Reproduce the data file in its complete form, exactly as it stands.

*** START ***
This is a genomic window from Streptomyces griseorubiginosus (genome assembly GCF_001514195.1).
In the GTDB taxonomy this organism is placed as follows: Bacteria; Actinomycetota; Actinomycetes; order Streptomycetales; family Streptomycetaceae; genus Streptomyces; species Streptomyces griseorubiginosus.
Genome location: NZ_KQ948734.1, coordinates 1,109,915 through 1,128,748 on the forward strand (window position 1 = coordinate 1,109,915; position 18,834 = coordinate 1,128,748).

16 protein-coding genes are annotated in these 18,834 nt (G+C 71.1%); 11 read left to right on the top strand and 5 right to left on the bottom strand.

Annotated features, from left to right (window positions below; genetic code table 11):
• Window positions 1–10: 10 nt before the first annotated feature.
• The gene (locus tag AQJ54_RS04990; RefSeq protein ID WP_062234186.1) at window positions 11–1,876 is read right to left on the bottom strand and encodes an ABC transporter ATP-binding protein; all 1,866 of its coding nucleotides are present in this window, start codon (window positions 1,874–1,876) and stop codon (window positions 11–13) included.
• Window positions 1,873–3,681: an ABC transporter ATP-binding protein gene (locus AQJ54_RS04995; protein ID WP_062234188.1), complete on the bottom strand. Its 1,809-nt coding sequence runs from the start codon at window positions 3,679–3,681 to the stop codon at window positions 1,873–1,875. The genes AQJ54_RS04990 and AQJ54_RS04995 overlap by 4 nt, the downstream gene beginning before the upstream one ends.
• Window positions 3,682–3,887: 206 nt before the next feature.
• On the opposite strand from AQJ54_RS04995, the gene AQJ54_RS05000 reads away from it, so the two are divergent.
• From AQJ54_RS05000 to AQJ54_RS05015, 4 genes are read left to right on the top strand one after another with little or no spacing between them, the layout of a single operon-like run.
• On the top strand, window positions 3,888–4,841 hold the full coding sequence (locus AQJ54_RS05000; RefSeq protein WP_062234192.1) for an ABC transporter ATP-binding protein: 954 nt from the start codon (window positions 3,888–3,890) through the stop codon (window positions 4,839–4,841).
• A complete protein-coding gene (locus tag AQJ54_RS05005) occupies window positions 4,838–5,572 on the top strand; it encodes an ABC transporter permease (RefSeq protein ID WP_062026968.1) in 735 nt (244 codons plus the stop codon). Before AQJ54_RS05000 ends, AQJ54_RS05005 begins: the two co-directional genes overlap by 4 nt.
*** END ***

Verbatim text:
This is a genomic window from Streptomyces griseorubiginosus (genome assembly GCF_001514195.1).
In the GTDB taxonomy this organism is placed as follows: Bacteria; Actinomycetota; Actinomycetes; order Streptomycetales; family Streptomycetaceae; genus Streptomyces; species Streptomyces griseorubiginosus.
Genome location: NZ_KQ948734.1, coordinates 1,109,915 through 1,128,748 on the forward strand (window position 1 = coordinate 1,109,915; position 18,834 = coordinate 1,128,748).

16 protein-coding genes are annotated in these 18,834 nt (G+C 71.1%); 11 read left to right on the top strand and 5 right to left on the bottom strand.

Annotated features, from left to right (window positions below; genetic code table 11):
• Window positions 1–10: 10 nt before the first annotated feature.
• The gene (locus tag AQJ54_RS04990; RefSeq protein ID WP_062234186.1) at window positions 11–1,876 is read right to left on the bottom strand and encodes an ABC transporter ATP-binding protein; all 1,866 of its coding nucleotides are present in this window, start codon (window positions 1,874–1,876) and stop codon (window positions 11–13) included.
• Window positions 1,873–3,681: an ABC transporter ATP-binding protein gene (locus AQJ54_RS04995; protein ID WP_062234188.1), complete on the bottom strand. Its 1,809-nt coding sequence runs from the start codon at window positions 3,679–3,681 to the stop codon at window positions 1,873–1,875. The genes AQJ54_RS04990 and AQJ54_RS04995 overlap by 4 nt, the downstream gene beginning before the upstream one ends.
• Window positions 3,682–3,887: 206 nt before the next feature.
• On the opposite strand from AQJ54_RS04995, the gene AQJ54_RS05000 reads away from it, so the two are divergent.
• From AQJ54_RS05000 to AQJ54_RS05015, 4 genes are read left to right on the top strand one after another with little or no spacing between them, the layout of a single operon-like run.
• On the top strand, window positions 3,888–4,841 hold the full coding sequence (locus AQJ54_RS05000; RefSeq protein WP_062234192.1) for an ABC transporter ATP-binding protein: 954 nt from the start codon (window positions 3,888–3,890) through the stop codon (window positions 4,839–4,841).
• A complete protein-coding gene (locus tag AQJ54_RS05005) occupies window positions 4,838–5,572 on the top strand; it encodes an ABC transporter permease (RefSeq protein ID WP_062026968.1) in 735 nt (244 codons plus the stop codon). Before AQJ54_RS05000 ends, AQJ54_RS05005 begins: the two co-directional genes overlap by 4 nt.